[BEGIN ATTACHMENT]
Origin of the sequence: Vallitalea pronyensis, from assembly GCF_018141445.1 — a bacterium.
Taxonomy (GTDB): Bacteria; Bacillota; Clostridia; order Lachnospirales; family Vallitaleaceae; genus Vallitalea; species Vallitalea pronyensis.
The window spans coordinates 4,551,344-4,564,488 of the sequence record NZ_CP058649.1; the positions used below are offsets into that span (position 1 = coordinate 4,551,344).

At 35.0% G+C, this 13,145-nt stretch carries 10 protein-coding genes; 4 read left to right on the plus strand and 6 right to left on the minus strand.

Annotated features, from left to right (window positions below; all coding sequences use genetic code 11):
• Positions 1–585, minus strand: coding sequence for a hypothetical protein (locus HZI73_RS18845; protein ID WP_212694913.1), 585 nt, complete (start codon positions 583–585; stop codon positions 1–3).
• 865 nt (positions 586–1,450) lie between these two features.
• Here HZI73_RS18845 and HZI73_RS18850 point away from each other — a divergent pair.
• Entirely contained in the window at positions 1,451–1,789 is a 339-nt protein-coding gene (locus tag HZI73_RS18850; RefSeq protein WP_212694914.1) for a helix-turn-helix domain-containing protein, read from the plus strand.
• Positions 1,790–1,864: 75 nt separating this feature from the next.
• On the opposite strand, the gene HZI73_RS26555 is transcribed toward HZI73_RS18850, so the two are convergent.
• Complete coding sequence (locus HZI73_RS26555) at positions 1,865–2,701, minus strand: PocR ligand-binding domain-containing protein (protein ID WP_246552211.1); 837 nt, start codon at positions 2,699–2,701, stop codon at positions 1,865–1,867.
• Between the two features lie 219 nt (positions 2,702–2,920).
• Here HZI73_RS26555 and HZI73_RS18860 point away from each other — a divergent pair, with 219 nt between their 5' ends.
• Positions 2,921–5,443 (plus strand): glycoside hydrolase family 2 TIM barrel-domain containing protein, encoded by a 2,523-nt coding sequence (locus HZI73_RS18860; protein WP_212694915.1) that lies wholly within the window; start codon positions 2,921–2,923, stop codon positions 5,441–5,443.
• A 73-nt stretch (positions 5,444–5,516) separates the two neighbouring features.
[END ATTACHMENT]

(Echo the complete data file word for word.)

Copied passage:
Origin of the sequence: Vallitalea pronyensis, from assembly GCF_018141445.1 — a bacterium.
Taxonomy (GTDB): Bacteria; Bacillota; Clostridia; order Lachnospirales; family Vallitaleaceae; genus Vallitalea; species Vallitalea pronyensis.
The window spans coordinates 4,551,344-4,564,488 of the sequence record NZ_CP058649.1; the positions used below are offsets into that span (position 1 = coordinate 4,551,344).

At 35.0% G+C, this 13,145-nt stretch carries 10 protein-coding genes; 4 read left to right on the plus strand and 6 right to left on the minus strand.

Annotated features, from left to right (window positions below; all coding sequences use genetic code 11):
• Positions 1–585, minus strand: coding sequence for a hypothetical protein (locus HZI73_RS18845; protein ID WP_212694913.1), 585 nt, complete (start codon positions 583–585; stop codon positions 1–3).
• 865 nt (positions 586–1,450) lie between these two features.
• Here HZI73_RS18845 and HZI73_RS18850 point away from each other — a divergent pair.
• Entirely contained in the window at positions 1,451–1,789 is a 339-nt protein-coding gene (locus tag HZI73_RS18850; RefSeq protein WP_212694914.1) for a helix-turn-helix domain-containing protein, read from the plus strand.
• Positions 1,790–1,864: 75 nt separating this feature from the next.
• On the opposite strand, the gene HZI73_RS26555 is transcribed toward HZI73_RS18850, so the two are convergent.
• Complete coding sequence (locus HZI73_RS26555) at positions 1,865–2,701, minus strand: PocR ligand-binding domain-containing protein (protein ID WP_246552211.1); 837 nt, start codon at positions 2,699–2,701, stop codon at positions 1,865–1,867.
• Between the two features lie 219 nt (positions 2,702–2,920).
• Here HZI73_RS26555 and HZI73_RS18860 point away from each other — a divergent pair, with 219 nt between their 5' ends.
• Positions 2,921–5,443 (plus strand): glycoside hydrolase family 2 TIM barrel-domain containing protein, encoded by a 2,523-nt coding sequence (locus HZI73_RS18860; protein WP_212694915.1) that lies wholly within the window; start codon positions 2,921–2,923, stop codon positions 5,441–5,443.
• A 73-nt stretch (positions 5,444–5,516) separates the two neighbouring features.